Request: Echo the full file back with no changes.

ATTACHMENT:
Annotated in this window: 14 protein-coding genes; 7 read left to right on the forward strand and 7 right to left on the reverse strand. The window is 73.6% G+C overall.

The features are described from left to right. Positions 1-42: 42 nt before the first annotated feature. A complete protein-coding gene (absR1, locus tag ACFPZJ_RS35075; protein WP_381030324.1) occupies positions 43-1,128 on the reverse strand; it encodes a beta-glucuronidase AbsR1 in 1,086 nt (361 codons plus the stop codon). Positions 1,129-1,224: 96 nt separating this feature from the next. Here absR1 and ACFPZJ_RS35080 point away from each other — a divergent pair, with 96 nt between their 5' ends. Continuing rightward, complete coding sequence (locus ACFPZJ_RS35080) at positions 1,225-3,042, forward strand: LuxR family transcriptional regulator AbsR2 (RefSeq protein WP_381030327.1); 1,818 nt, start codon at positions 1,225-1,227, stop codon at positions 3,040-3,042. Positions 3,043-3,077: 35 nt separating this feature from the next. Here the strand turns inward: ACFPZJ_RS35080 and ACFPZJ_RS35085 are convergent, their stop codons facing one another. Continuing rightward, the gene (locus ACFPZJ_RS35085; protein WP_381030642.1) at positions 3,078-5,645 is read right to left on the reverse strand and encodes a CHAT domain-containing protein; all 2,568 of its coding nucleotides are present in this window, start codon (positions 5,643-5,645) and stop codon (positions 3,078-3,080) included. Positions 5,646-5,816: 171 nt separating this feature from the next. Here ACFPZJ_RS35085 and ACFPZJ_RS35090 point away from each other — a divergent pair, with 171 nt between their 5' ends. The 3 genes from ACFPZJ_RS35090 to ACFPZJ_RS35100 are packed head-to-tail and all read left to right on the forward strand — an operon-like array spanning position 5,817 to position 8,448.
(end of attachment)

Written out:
Annotated in this window: 14 protein-coding genes; 7 read left to right on the forward strand and 7 right to left on the reverse strand. The window is 73.6% G+C overall.

The features are described from left to right. Positions 1-42: 42 nt before the first annotated feature. A complete protein-coding gene (absR1, locus tag ACFPZJ_RS35075; protein WP_381030324.1) occupies positions 43-1,128 on the reverse strand; it encodes a beta-glucuronidase AbsR1 in 1,086 nt (361 codons plus the stop codon). Positions 1,129-1,224: 96 nt separating this feature from the next. Here absR1 and ACFPZJ_RS35080 point away from each other — a divergent pair, with 96 nt between their 5' ends. Continuing rightward, complete coding sequence (locus ACFPZJ_RS35080) at positions 1,225-3,042, forward strand: LuxR family transcriptional regulator AbsR2 (RefSeq protein WP_381030327.1); 1,818 nt, start codon at positions 1,225-1,227, stop codon at positions 3,040-3,042. Positions 3,043-3,077: 35 nt separating this feature from the next. Here the strand turns inward: ACFPZJ_RS35080 and ACFPZJ_RS35085 are convergent, their stop codons facing one another. Continuing rightward, the gene (locus ACFPZJ_RS35085; protein WP_381030642.1) at positions 3,078-5,645 is read right to left on the reverse strand and encodes a CHAT domain-containing protein; all 2,568 of its coding nucleotides are present in this window, start codon (positions 5,643-5,645) and stop codon (positions 3,078-3,080) included. Positions 5,646-5,816: 171 nt separating this feature from the next. Here ACFPZJ_RS35085 and ACFPZJ_RS35090 point away from each other — a divergent pair, with 171 nt between their 5' ends. The 3 genes from ACFPZJ_RS35090 to ACFPZJ_RS35100 are packed head-to-tail and all read left to right on the forward strand — an operon-like array spanning position 5,817 to position 8,448.